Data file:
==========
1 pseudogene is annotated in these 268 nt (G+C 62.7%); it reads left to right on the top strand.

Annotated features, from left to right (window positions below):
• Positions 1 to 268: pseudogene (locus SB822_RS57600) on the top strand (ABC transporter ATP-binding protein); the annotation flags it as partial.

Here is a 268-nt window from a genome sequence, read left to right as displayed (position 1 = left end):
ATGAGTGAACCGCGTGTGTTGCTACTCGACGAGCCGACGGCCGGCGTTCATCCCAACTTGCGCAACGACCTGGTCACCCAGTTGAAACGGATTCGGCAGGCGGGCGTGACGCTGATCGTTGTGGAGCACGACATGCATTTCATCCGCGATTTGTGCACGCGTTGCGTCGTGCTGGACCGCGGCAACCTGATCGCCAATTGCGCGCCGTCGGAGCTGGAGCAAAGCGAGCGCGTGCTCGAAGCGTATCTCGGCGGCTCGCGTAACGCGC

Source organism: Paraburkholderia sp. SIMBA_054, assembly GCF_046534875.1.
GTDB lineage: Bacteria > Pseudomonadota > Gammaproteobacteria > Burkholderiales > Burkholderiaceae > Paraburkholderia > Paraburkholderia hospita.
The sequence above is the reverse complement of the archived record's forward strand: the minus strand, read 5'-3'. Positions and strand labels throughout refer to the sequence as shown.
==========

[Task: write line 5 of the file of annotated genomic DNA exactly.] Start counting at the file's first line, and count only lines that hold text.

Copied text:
ATGAGTGAACCGCGTGTGTTGCTACTCGACGAGCCGACGGCCGGCGTTCATCCCAACTTGCGCAACGACCTGGTCACCCAGTTGAAACGGATTCGGCAGGCGGGCGTGACGCTGATCGTTGTGGAGCACGACATGCATTTCATCCGCGATTTGTGCACGCGTTGCGTCGTGCTGGACCGCGGCAACCTGATCGCCAATTGCGCGCCGTCGGAGCTGGAGCAAAGCGAGCGCGTGCTCGAAGCGTATCTCGGCGGCTCGCGTAACGCGC